SpaceX Wins Bid to Put Astronauts on the Moon

Francesca Billington

Francesca Billington is a freelance reporter. Prior to that, she was a general assignment reporter for dot.LA and has also reported for KCRW, the Santa Monica Daily Press and local publications in New Jersey. She graduated from Princeton in 2019 with a degree in anthropology.

SpaceX Wins Bid to Put Astronauts on the Moon

Elon Musk's SpaceX will build a spacecraft to bring astronauts to the moon in a deal with NASA that firmly places the Hawthorne-based startup as the nation's top space ally and solidifies the privatization of lunar travel.

The $2.9 billion contract could make SpaceX the first private company to send people to the moon.

"The U.S. leads in space exploration now, but more and more countries are taking aim at the moon," NASA's acting administrator Steve Jurczyk said during a press briefing Friday.

SpaceX — which this week topped off a massive funding round — was up against Jeff Bezos' aerospace company Blue Origin and a defense contractor in Huntsville, Alabama called Dynetics, according to the Post.

Last year, NASA awarded the three entities $967 million and a 10 month contract to kick off work on the lunar lander modules. It was expected to pick two of the companies to continue. Selecting SpaceX alone, and equipping the company with a near $3 billion contract, came as a surprise.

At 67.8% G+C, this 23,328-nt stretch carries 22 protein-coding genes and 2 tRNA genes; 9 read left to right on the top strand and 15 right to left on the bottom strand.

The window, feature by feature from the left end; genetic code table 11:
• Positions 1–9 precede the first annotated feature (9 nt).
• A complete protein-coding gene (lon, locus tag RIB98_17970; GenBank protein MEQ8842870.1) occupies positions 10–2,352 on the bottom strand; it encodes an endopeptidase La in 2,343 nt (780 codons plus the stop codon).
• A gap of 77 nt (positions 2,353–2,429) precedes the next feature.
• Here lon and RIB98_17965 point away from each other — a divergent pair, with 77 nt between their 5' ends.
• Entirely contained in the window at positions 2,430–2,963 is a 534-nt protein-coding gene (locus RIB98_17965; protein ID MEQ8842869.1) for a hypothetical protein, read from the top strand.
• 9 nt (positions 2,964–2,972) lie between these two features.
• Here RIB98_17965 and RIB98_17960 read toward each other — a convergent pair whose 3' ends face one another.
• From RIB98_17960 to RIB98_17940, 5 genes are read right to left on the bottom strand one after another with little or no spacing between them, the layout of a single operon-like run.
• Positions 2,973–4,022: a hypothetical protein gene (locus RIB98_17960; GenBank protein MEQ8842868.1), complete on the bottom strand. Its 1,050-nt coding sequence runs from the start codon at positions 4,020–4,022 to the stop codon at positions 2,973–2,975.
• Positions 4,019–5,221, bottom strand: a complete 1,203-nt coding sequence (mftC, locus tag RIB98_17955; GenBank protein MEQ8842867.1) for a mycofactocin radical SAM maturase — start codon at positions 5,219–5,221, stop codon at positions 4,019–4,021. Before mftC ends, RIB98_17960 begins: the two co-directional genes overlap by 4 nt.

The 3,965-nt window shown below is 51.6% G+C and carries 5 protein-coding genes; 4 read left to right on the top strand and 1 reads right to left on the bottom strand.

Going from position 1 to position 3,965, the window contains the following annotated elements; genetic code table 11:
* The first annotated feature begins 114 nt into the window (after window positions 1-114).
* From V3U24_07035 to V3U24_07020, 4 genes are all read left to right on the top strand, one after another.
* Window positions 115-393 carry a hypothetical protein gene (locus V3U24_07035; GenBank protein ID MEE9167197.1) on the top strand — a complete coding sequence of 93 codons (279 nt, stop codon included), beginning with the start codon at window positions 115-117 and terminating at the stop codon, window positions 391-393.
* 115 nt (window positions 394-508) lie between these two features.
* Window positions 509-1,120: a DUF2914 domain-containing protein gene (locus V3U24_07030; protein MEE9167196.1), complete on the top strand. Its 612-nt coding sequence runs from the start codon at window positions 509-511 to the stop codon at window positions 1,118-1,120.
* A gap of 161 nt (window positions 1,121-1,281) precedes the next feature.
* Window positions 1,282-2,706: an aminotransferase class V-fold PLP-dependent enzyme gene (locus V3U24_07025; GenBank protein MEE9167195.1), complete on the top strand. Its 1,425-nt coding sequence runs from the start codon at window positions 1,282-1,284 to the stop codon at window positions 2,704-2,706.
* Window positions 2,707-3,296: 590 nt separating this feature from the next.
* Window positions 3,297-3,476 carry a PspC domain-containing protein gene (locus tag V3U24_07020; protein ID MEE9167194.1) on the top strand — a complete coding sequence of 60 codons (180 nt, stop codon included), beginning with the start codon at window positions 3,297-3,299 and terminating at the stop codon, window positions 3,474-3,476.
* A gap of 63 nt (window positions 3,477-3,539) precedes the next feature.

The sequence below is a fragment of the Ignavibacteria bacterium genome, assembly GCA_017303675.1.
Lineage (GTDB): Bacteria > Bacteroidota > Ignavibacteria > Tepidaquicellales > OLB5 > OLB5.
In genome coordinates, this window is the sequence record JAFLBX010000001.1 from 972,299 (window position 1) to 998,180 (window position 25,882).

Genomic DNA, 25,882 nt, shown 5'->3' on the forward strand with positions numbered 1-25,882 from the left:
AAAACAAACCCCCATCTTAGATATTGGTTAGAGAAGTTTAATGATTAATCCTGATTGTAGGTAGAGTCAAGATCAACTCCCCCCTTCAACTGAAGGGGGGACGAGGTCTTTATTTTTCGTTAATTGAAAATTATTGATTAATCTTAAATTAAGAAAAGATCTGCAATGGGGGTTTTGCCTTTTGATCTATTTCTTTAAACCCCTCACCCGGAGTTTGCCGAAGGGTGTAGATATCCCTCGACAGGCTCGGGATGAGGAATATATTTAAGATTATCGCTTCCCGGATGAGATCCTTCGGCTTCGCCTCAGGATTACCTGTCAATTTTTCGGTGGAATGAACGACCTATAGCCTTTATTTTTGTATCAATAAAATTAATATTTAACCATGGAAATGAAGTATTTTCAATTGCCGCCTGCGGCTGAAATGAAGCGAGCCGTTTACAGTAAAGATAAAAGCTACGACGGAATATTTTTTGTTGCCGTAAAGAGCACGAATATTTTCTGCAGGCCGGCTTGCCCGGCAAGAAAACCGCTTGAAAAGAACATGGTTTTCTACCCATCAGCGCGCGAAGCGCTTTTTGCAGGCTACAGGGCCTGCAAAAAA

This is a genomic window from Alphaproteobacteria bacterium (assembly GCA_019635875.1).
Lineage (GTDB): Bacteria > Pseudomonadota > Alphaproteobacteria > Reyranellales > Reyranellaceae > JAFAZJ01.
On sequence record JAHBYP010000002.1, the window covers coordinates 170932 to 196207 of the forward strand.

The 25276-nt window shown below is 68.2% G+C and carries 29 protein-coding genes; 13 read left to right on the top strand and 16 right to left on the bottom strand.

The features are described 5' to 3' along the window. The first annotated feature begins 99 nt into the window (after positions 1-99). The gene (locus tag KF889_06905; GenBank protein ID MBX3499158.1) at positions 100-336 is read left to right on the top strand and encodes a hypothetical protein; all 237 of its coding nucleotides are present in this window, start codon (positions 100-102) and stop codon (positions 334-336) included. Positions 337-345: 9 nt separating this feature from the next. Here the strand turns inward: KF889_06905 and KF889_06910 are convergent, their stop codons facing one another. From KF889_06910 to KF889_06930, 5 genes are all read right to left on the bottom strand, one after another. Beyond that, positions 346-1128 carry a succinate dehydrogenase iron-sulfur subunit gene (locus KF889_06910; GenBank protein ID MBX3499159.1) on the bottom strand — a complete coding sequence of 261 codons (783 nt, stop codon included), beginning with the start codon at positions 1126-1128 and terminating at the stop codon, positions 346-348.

Musk's company has already begun testing prototypes of its Starship spacecraft in Texas, though recent flights have crash landed. According to the Washington Post, SpaceX will try out a new upgraded vehicle and plans to fly the spacecraft to orbit this year.

The contract falls under NASA's Human Landing Systems project, an arm of the Artemis program aiming to send astronauts to the moon by 2024. Initiated during president Trump's term, the program is being revised under President Biden partially to bring in more funding.

The first woman and first person of color will both step foot on the moon under the Artemis program, Jurczyk said.

"And we won't stop at the moon," he said. "The Artemis lunar landing is a key piece to our moon to Mars strategy."

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Snap Becomes the Latest Tech Firm Requiring Employees Return to the Office

Nat Rubio-Licht
Nat Rubio-Licht is a freelance reporter with dot.LA. They previously worked at Protocol writing the Source Code newsletter and at the L.A. Business Journal covering tech and aerospace. They can be reached at
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Photo by rblfmr/ Shutterstock

Snap is the latest major tech company to bring the hammer down on remote work: CEO Evan Spiegel told employees this week that they will be expected to work from the office 80% of the time starting in February.

Per the announcement, the Santa Monica-based company’s full-time workers will be required to work from the office four or more days per week, though off-site client meetings would count towards their in-office time. This policy, which Spiegel dubbed “default together,” applies to employees in all 30 of the company's global offices, and the company is working on an exceptions process for those that wish to continue working remotely. Snap’s abrupt change follows other major tech firms, including Apple, which began its hybrid policy requiring employees to be in the office at least three days per week in September, and Twitter, which axed remote work completely after Elon Musk’s takeover (though he did temporarily close offices amid a slew of resignations in mid-November).

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